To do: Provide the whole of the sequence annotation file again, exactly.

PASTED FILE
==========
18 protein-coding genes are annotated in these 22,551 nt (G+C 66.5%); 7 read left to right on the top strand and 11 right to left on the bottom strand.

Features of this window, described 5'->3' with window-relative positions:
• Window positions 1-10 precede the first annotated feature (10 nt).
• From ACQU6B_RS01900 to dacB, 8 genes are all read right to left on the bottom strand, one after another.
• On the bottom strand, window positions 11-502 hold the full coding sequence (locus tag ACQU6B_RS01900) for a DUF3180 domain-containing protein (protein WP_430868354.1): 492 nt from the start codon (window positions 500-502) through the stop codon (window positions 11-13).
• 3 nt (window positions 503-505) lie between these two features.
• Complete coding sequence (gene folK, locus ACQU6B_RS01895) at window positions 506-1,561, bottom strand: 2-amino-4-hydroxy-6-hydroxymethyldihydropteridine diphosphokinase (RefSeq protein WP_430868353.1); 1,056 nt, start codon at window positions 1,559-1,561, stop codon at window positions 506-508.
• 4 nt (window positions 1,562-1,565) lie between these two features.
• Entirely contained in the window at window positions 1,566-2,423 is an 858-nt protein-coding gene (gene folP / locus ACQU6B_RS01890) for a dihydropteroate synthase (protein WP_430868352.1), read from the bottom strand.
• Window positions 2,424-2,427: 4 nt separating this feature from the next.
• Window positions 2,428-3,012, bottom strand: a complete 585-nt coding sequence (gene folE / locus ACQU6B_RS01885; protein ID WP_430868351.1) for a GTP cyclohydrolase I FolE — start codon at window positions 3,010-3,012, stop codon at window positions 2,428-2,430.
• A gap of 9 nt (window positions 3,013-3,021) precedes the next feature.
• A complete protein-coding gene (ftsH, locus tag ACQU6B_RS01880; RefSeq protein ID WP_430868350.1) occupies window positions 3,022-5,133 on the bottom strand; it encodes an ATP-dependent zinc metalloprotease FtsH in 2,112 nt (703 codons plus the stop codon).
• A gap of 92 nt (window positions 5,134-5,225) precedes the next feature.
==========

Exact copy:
18 protein-coding genes are annotated in these 22,551 nt (G+C 66.5%); 7 read left to right on the top strand and 11 right to left on the bottom strand.

Features of this window, described 5'->3' with window-relative positions:
• Window positions 1-10 precede the first annotated feature (10 nt).
• From ACQU6B_RS01900 to dacB, 8 genes are all read right to left on the bottom strand, one after another.
• On the bottom strand, window positions 11-502 hold the full coding sequence (locus tag ACQU6B_RS01900) for a DUF3180 domain-containing protein (protein WP_430868354.1): 492 nt from the start codon (window positions 500-502) through the stop codon (window positions 11-13).
• 3 nt (window positions 503-505) lie between these two features.
• Complete coding sequence (gene folK, locus ACQU6B_RS01895) at window positions 506-1,561, bottom strand: 2-amino-4-hydroxy-6-hydroxymethyldihydropteridine diphosphokinase (RefSeq protein WP_430868353.1); 1,056 nt, start codon at window positions 1,559-1,561, stop codon at window positions 506-508.
• 4 nt (window positions 1,562-1,565) lie between these two features.
• Entirely contained in the window at window positions 1,566-2,423 is an 858-nt protein-coding gene (gene folP / locus ACQU6B_RS01890) for a dihydropteroate synthase (protein WP_430868352.1), read from the bottom strand.
• Window positions 2,424-2,427: 4 nt separating this feature from the next.
• Window positions 2,428-3,012, bottom strand: a complete 585-nt coding sequence (gene folE / locus ACQU6B_RS01885; protein ID WP_430868351.1) for a GTP cyclohydrolase I FolE — start codon at window positions 3,010-3,012, stop codon at window positions 2,428-2,430.
• A gap of 9 nt (window positions 3,013-3,021) precedes the next feature.
• A complete protein-coding gene (ftsH, locus tag ACQU6B_RS01880; RefSeq protein ID WP_430868350.1) occupies window positions 3,022-5,133 on the bottom strand; it encodes an ATP-dependent zinc metalloprotease FtsH in 2,112 nt (703 codons plus the stop codon).
• A gap of 92 nt (window positions 5,134-5,225) precedes the next feature.